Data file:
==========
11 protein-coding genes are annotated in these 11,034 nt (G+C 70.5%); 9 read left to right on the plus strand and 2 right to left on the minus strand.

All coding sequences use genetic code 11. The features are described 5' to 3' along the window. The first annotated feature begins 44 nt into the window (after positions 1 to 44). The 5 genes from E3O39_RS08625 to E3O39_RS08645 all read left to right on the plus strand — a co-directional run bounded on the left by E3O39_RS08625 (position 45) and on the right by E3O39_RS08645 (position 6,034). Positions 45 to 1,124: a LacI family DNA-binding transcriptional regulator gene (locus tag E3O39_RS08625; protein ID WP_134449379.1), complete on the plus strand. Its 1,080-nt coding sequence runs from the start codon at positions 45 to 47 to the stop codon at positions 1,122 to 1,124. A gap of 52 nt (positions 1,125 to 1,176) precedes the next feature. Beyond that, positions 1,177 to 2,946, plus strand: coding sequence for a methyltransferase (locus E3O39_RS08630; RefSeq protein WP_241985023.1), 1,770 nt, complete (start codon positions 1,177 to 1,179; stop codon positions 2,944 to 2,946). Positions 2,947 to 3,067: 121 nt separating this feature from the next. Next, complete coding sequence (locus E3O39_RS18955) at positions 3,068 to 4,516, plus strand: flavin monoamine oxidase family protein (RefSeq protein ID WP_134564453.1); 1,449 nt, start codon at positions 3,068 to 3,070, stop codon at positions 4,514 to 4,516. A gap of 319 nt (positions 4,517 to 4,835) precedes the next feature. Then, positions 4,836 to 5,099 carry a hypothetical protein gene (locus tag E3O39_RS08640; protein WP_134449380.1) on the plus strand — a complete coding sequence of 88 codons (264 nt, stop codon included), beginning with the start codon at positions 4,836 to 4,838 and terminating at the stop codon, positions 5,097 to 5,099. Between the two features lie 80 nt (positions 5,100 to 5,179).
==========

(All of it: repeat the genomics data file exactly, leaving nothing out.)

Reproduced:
11 protein-coding genes are annotated in these 11,034 nt (G+C 70.5%); 9 read left to right on the plus strand and 2 right to left on the minus strand.

All coding sequences use genetic code 11. The features are described 5' to 3' along the window. The first annotated feature begins 44 nt into the window (after positions 1 to 44). The 5 genes from E3O39_RS08625 to E3O39_RS08645 all read left to right on the plus strand — a co-directional run bounded on the left by E3O39_RS08625 (position 45) and on the right by E3O39_RS08645 (position 6,034). Positions 45 to 1,124: a LacI family DNA-binding transcriptional regulator gene (locus tag E3O39_RS08625; protein ID WP_134449379.1), complete on the plus strand. Its 1,080-nt coding sequence runs from the start codon at positions 45 to 47 to the stop codon at positions 1,122 to 1,124. A gap of 52 nt (positions 1,125 to 1,176) precedes the next feature. Beyond that, positions 1,177 to 2,946, plus strand: coding sequence for a methyltransferase (locus E3O39_RS08630; RefSeq protein WP_241985023.1), 1,770 nt, complete (start codon positions 1,177 to 1,179; stop codon positions 2,944 to 2,946). Positions 2,947 to 3,067: 121 nt separating this feature from the next. Next, complete coding sequence (locus E3O39_RS18955) at positions 3,068 to 4,516, plus strand: flavin monoamine oxidase family protein (RefSeq protein ID WP_134564453.1); 1,449 nt, start codon at positions 3,068 to 3,070, stop codon at positions 4,514 to 4,516. A gap of 319 nt (positions 4,517 to 4,835) precedes the next feature. Then, positions 4,836 to 5,099 carry a hypothetical protein gene (locus tag E3O39_RS08640; protein WP_134449380.1) on the plus strand — a complete coding sequence of 88 codons (264 nt, stop codon included), beginning with the start codon at positions 4,836 to 4,838 and terminating at the stop codon, positions 5,097 to 5,099. Between the two features lie 80 nt (positions 5,100 to 5,179).